- HISTORY IN SF
- The real history of the world and the many alternative histories which might have replaced it (ALTERNATE WORLDS) are extensively featured in sf stories of TIME TRAVEL and PARALLEL WORLDS, but sf writers have also drawn much inspiration from history in designing hypothetical futures. Sometimes, like Charles L. HARNESS in Flight into Yesterday (1949Startling Stories; exp 1953; vt The Paradox Men) and James BLISH in CITIES IN FLIGHT (1950-62 var mags; omni 1970), they have made use of actual theories-from Arnold Toynbee (1889-1975) in the former case, Oswald Spengler (1880-1936) in the latter - which have claimed to detectauthentic cyclic patterns in history; more commonly, though, they have simply borrowed the past as a convenient template. Thus Miles J. BREUER and Jack WILLIAMSON replayed the story of the American Revolution as the story of the revolt of the MOON's colony against its Earthly masters in The Birth of a New Republic (1930 AMZ; 1981); Robert A. HEINLEIN later didthis more convincingly in THE MOON IS A HARSH MISTRESS (1966). Isaac ASIMOV gave to this process of borrowing a new gloss of sophistication inthe first phase of his Foundation series (1942-50 ASF; in 3 vols 1951-3; as THE FOUNDATION TRILOGY omni 1963) by inventing his own futuristic science of PSYCHOHISTORY, by which Edward Gibbon's retrospective analysis of the decline and fall of the Roman Empire is transmuted into Hari Seldon's prophetic analysis of the decline and fall of the GALACTICEMPIRE. Seldon's Plan, however, can change these deterministic prophecies by social engineering. Interestingly, a later novel by Asimov, The End of Eternity (1955), argues as strongly against social engineering as theFoundation series argued for it.Toynbee eventually recanted the cyclic theory outlined in A Study of History (12 vols 1934-61), and the earlier quasideterministic theories of Giambattista Vico (1668-1744) and Spengler's Decline of the West (1918-22) never quite attained academicrespectability, but the attractions of such theories to sf writers are obvious. Blish's fascination with Spengler became deep, respectful and altogether serious, and A.E. VAN VOGT drew inspiration from Spengler in The Voyage of the Space Beagle (fixup 1950). Toynbeean ideas continued toecho various writers' works, including Frederik POHL's and C.M. KORNBLUTH's "Critical Mass" (1961), in which they are quoted directly,Frank HERBERT's DUNE (fixup 1965), which seems to draw on Toynbee's picture of the Janissary-supported Turkish courts of the later Middle Ages, and Larry NIVEN's A World out of Time (1967), which uses theToynbee-derived notion of "water-monopoly empires" - i.e., empires founded on irrigation control. Philosophers of history who dealt in NEAR FUTURE climaxes rather than recurrent cycles - G.W.F. Hegel (1770-1831) and Karl Marx (1818-1883) are the most obvious examples - have naturally been ofless interest to sf writers.The PULP MAGAZINES inherited from the dime novels (DIME-NOVEL SF) a striking "mythologized" version of the USA's recent past in the Western genre, which glorified the "frontier spirit". This myth (see also SOCIAL DARWINISM) was transferred to sf, where itbecame the animating force of countless stories about the exploration of the Solar System and the COLONIZATION OF OTHER WORLDS. The reflection of this mythical version of US history has maintained a tenacious hold over the images of the future contained in GENRE SF, and has been elaborated in various ways, sometimes painfully naive and sometimes quite extraordinary. (The phenomenon is not, of course, restricted to fiction; the idea ofspace as a "high frontier" requiring conquest by bold pioneers informs much actual political rhetoric, and may be regarded as NASA's guiding myth.) It is not only US history per se which is reflected in stories of space pioneering; US writers have been perfectly willing to adapt "relevant" bits of more distant history, producing such images as those inPoul ANDERSON's The High Crusade (1960), H. Beam PIPER's Space Viking (1963) and Ben BOVA's Privateers (1985). Anderson has been a particularly prolific and artful borrower of entrepreneurial models from the past, taking in explorers, privateers, merchant princes and all manner of military empire-builders.Unlike US genre sf, UK SCIENTIFIC ROMANCE was heavily influenced by more pessimistic metaphysical notions of eternal recurrence. As citizens of an empire in decline rather than descendants of mythical pioneers, UK writers inherited a rather different attitude to the past, reflected in such elegiac and defeatist fantasies of cyclic history as Edward SHANKS's The People of the Ruins (1920), Cicely HAMILTON's Theodore Savage (1922) and John GLOAG's "Pendulum" (c1930) and Tomorrow'sYesterday (1932). J.B. PRIESTLEY's Time plays dealt more delicately and not quite so darkly with similar philosophical ideas. Olaf STAPLEDON adopted a more robust view of future history in his classic LAST AND FIRST MEN (1930), toying with cyclicity but eventually discarding it in favourof a more open-ended philosophy of progress, but even he could not shake off a pessimistic conviction that whatever civilizations rise up must ultimately decline and fall. The pulp-sf writers were sometimes suspicious of the idea of progress, but in general they had much more faith in the notion that contemporary civilization was destined to thrive and expand for some considerable time; such future histories as Laurence MANNING's in The Man who Awoke (1933 Wonder Stories; fixup 1975) and the far moreelaborate patterns drawn in the future-history series of Heinlein and Anderson are conspicuously open-ended. Relatively few pulp visionariesimagined that any significant and irreversible rot was likely to set in before the Galactic Empire had attained a glorious zenith. (GALACTIC EMPIRES for the argument that the open framework supplied by Asimov'sFoundation series proved so comprehensive as to render unnecessary the sort of future history worked out with such pains by Heinlein and in rather less detail by later writers.)In somewhat similar fashion, UK writers of scientific romance have often tended to see the past as something inelastically resistant to change. William GOLDING's inventor in "Envoy Extraordinary" (1956; play version The Brass Butterfly 1958) failsignominiously to interest the Roman Empire in gunpowder, the steam engine and the printing press, just as the scientist in Ronald W. CLARK's Queen Victoria's Bomb (1967) finds that his invention arouses little excitementin Victorian England. (It was, of course, the UK that produced Herbert Butterfield (1900-1979), the historian who wrote the clever satire The Whig Interpretation of History (1931) in an attempt to expose the absurdity of belief in progress, and also the folly of that kind of history written, perhaps unwittingly, to flatter a society's image of itself; many works of sf, even though set in the future, are open to the criticism of "whiggery".) In sharp contrast, the hero of L. Sprague DE CAMP's classic pulp timeslip story LEST DARKNESS FALL (1939 UnknownWorlds; 1941; rev 1949) averts the Dark Ages by means of a series of small and subtle technological fixes, and many genre writers felt it necessary to set up corps of "time police" to protect history from casual spoliation by careless or evil-minded time-travellers. Examples include Anderson's The Guardians of Time (fixup 1960) and The Corridors of Time (1965),Barrington J. BAYLEY's The Fall of Chronopolis (1974) and Diana Wynne JONES's A Tale of Time City (1987); however, Fritz LEIBER's Change War series includes one story, "Try and Change the Past" (1958), whose basic point is the impossibility of changing history at all.It was not until the spectre of the Bomb caught up with US sf writers that tragic images of historical recurrence - like that in Walter M. MILLER's classic A CANTICLE FOR LEIBOWITZ (1955-7 FSF; fixup 1960), which portrays a future Dark Agein which learning has once more retreated to the monasteries - began to appear in some quantity. More pessimistic philosophies of history, like the one deployed in Kornbluth's "The Only Thing We Learn" (1949) and the one detected by John F. CARR in the stories he collected for H. Beam PIPER's posthumous Empire (coll 1981), also began to infect genre sf inthis period. More recently, the aftermath of world-scale HOLOCAUST has been much more widely exploited as a setting for historical "replays" in such novels as Paul O. WILLIAMS's Pelbar Cycle, begun with The Breaking of Northwall (1981), and Kim Stanley ROBINSON's THE WILD SHORE (1984).However, the progressive optimism of US sf has generally been maintained, being unrepentantly and exuberantly displayed in such fantasies of history as D.R. BENSEN's ironic And Having Writ . . . (1978) and Poul Anderson's THE BOAT OF A MILLION YEARS (1989). Anderson and other US writers in thesame vein have always taken it for granted that liberal democracy is the evolutionary ideal of all political systems.Although UK sf has absorbed much of the imaginative drive of US sf since the importation of the genre label, its more thoughtful exponents have always maintained a relatively modest and sceptical attitude to the dynamics of history, as displayed in such novels as Brian W. ALDISS's An Age (1967; vt Cryptozoic! US and later UK edns), Andrew STEPHENSON's The Wall of Years (1979) and Ian WATSON'sChekhov's Journey (1983).TS/BS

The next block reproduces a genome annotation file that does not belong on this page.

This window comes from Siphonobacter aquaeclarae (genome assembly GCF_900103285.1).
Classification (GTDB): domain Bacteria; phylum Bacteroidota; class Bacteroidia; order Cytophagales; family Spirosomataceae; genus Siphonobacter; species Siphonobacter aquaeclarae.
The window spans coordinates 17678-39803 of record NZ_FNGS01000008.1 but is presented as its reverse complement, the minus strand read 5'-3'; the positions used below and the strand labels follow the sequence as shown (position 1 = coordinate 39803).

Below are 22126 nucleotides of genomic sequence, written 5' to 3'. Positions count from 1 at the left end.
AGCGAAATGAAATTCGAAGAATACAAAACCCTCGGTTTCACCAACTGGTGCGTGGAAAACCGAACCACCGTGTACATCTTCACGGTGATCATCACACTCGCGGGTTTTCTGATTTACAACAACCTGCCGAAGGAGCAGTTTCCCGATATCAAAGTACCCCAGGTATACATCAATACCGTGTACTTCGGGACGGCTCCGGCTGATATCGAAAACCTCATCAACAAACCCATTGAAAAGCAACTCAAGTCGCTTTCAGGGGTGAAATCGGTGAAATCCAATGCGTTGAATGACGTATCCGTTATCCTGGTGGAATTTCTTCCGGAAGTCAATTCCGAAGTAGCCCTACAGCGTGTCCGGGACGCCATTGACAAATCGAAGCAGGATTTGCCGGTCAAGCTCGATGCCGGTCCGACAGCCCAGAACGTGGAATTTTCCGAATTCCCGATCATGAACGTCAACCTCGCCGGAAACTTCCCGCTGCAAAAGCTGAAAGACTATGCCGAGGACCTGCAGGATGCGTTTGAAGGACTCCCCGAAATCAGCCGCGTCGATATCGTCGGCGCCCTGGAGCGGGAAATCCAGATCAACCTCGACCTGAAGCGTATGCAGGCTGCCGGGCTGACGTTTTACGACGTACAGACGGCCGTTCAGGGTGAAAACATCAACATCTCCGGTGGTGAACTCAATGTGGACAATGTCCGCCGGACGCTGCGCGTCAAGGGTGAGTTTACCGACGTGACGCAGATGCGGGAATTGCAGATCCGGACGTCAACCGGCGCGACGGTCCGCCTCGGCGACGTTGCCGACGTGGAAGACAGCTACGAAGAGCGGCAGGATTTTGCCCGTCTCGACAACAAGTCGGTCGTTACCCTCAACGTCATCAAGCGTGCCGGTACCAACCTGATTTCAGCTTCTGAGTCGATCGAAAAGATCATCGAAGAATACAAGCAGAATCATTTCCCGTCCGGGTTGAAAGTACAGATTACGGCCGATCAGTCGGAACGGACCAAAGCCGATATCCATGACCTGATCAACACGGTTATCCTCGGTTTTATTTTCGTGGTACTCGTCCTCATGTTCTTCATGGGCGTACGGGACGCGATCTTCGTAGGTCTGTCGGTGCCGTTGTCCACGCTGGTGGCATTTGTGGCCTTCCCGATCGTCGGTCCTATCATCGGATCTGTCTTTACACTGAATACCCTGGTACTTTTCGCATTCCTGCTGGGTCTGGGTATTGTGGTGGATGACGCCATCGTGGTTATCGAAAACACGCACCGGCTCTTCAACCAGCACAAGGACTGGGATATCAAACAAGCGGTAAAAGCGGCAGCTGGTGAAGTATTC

Science Fiction and Fantasy Encyclopedia. Academic. 2011.